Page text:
Millions flock to the path of total solar eclipses to see the sun completely blacked out by the moon.
But when it's the moon's turn to be eclipsed, it's not a total blackout but instead there remains a faint glow of red or brown, sometimes called a "Blood Moon." How does it get such a dramatic reddish color?
"If you go outside at night and you see the sun set and the sky turns red or you get up early and the sunrise turns the sky red -- all of that red color is passing through the Earth's atmosphere," said Dr. Noah Petro, Project Scientist with NASA's Lunar Reconnaissance Orbiter. "When the moon passes into the shadow of the Earth during an eclipse, that red from the Earth's atmosphere is projected onto the surface of the moon."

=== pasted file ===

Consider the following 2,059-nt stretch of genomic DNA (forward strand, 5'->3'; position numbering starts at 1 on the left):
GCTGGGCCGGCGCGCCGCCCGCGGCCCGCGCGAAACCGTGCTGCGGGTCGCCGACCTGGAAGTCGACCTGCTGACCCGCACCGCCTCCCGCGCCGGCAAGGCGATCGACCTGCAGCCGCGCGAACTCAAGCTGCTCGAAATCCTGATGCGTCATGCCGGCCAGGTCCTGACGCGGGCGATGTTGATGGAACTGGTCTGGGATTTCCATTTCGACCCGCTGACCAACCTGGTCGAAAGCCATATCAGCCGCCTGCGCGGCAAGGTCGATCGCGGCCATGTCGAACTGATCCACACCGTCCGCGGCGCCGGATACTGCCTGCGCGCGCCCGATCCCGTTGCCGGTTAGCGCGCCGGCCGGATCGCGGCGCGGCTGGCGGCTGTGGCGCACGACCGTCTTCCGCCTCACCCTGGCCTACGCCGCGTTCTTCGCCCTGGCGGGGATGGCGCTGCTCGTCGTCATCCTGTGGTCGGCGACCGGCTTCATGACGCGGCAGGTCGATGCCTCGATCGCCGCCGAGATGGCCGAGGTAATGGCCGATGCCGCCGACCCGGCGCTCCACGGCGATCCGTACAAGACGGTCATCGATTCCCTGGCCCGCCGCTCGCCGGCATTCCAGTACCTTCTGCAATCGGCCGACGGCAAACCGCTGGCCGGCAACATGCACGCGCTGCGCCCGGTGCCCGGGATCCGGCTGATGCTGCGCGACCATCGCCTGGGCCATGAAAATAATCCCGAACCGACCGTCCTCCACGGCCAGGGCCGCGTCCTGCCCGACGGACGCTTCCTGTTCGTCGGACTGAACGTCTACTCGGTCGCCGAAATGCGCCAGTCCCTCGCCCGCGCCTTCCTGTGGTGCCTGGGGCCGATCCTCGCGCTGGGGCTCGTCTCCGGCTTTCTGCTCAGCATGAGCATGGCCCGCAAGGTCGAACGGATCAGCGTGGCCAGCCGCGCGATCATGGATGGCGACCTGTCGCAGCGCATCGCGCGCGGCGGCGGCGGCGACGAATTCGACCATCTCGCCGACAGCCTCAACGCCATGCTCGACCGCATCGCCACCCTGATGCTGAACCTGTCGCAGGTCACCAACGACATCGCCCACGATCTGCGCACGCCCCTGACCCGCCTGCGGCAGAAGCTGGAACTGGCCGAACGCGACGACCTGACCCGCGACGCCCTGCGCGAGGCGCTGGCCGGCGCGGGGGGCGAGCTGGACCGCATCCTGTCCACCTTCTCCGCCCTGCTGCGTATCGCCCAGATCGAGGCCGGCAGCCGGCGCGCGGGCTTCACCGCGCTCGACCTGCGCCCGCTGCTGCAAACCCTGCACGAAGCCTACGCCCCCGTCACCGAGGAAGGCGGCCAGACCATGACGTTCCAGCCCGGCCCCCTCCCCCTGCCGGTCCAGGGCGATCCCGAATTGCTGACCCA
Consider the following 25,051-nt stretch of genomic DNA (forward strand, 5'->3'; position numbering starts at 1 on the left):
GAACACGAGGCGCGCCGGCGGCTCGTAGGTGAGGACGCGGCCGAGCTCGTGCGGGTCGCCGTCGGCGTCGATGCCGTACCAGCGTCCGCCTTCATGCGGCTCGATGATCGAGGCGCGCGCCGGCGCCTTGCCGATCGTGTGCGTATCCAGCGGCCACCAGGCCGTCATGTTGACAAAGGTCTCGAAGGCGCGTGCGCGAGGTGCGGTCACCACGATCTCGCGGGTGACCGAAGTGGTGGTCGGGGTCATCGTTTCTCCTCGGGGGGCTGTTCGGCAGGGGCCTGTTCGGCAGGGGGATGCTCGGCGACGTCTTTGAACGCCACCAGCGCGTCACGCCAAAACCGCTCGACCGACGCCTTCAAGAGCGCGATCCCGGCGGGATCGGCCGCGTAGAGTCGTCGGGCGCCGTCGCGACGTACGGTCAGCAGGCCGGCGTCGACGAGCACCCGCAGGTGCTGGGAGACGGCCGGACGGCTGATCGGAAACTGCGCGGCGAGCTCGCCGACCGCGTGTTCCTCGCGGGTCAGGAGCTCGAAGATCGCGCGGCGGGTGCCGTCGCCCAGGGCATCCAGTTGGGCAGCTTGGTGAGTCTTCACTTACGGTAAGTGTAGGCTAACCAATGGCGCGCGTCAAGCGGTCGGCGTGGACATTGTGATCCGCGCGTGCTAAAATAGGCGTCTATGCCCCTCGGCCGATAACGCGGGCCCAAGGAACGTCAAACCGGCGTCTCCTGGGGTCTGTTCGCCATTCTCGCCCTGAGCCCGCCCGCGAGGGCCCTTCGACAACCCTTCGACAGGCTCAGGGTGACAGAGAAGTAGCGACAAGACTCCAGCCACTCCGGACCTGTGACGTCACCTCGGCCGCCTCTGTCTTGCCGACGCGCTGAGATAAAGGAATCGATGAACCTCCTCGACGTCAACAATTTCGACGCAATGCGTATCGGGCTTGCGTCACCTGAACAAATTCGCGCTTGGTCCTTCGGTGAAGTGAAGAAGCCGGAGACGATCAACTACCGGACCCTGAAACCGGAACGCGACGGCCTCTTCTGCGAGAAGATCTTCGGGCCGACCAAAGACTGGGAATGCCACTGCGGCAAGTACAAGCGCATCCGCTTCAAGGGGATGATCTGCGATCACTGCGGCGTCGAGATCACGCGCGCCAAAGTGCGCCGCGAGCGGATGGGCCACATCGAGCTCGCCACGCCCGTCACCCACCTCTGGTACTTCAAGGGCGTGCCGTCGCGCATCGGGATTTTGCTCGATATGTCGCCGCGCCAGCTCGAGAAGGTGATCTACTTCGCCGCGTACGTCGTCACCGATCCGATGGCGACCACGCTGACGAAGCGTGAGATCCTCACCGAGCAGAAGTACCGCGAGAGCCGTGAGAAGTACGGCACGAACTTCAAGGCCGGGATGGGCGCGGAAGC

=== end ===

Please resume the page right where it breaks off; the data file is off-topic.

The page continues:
Simply put: The reddish glow is the projection of all of the sunrises and sunsets happening on Earth at that moment onto the lunar surface.
"So it's a really beautiful connection between the two bodies," Petro said.
And the best part is, unlike a solar eclipse when you need special eye-protection equipment to observe the show, a lunar eclipse is safe to look at with just your eyes -- or better yet with binoculars or a telescope.
The next lunar eclipse visible in North America will be on May 15-16, 2022 , followed by another chance on Nov. 8. After that, it's a three year wait until March, 2025 for the next chance.
"They happen regularly all over the Earth but for you to see one from your backyard becomes a nice opportunity," Petro said. "So when those do occur, you definitely don't want to pass those up."